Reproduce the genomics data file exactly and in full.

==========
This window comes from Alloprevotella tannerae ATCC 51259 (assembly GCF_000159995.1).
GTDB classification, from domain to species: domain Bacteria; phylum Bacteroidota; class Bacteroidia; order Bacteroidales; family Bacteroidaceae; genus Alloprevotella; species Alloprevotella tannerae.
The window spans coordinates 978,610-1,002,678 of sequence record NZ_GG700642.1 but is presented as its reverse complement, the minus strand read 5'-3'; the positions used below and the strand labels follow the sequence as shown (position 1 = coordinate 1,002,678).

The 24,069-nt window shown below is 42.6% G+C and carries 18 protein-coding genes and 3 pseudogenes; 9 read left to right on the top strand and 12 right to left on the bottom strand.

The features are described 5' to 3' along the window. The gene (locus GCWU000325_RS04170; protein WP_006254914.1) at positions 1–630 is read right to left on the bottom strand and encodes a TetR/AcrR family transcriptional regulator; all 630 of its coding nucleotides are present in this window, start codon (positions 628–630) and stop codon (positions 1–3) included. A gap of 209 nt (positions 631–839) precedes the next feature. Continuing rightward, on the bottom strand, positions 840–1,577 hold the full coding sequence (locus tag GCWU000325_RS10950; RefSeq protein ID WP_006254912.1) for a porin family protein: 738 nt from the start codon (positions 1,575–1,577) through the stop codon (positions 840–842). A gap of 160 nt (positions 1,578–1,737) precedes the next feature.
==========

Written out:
This window comes from Alloprevotella tannerae ATCC 51259 (assembly GCF_000159995.1).
GTDB classification, from domain to species: domain Bacteria; phylum Bacteroidota; class Bacteroidia; order Bacteroidales; family Bacteroidaceae; genus Alloprevotella; species Alloprevotella tannerae.
The window spans coordinates 978,610-1,002,678 of sequence record NZ_GG700642.1 but is presented as its reverse complement, the minus strand read 5'-3'; the positions used below and the strand labels follow the sequence as shown (position 1 = coordinate 1,002,678).

The 24,069-nt window shown below is 42.6% G+C and carries 18 protein-coding genes and 3 pseudogenes; 9 read left to right on the top strand and 12 right to left on the bottom strand.

The features are described 5' to 3' along the window. The gene (locus GCWU000325_RS04170; protein WP_006254914.1) at positions 1–630 is read right to left on the bottom strand and encodes a TetR/AcrR family transcriptional regulator; all 630 of its coding nucleotides are present in this window, start codon (positions 628–630) and stop codon (positions 1–3) included. A gap of 209 nt (positions 631–839) precedes the next feature. Continuing rightward, on the bottom strand, positions 840–1,577 hold the full coding sequence (locus tag GCWU000325_RS10950; RefSeq protein ID WP_006254912.1) for a porin family protein: 738 nt from the start codon (positions 1,575–1,577) through the stop codon (positions 840–842). A gap of 160 nt (positions 1,578–1,737) precedes the next feature.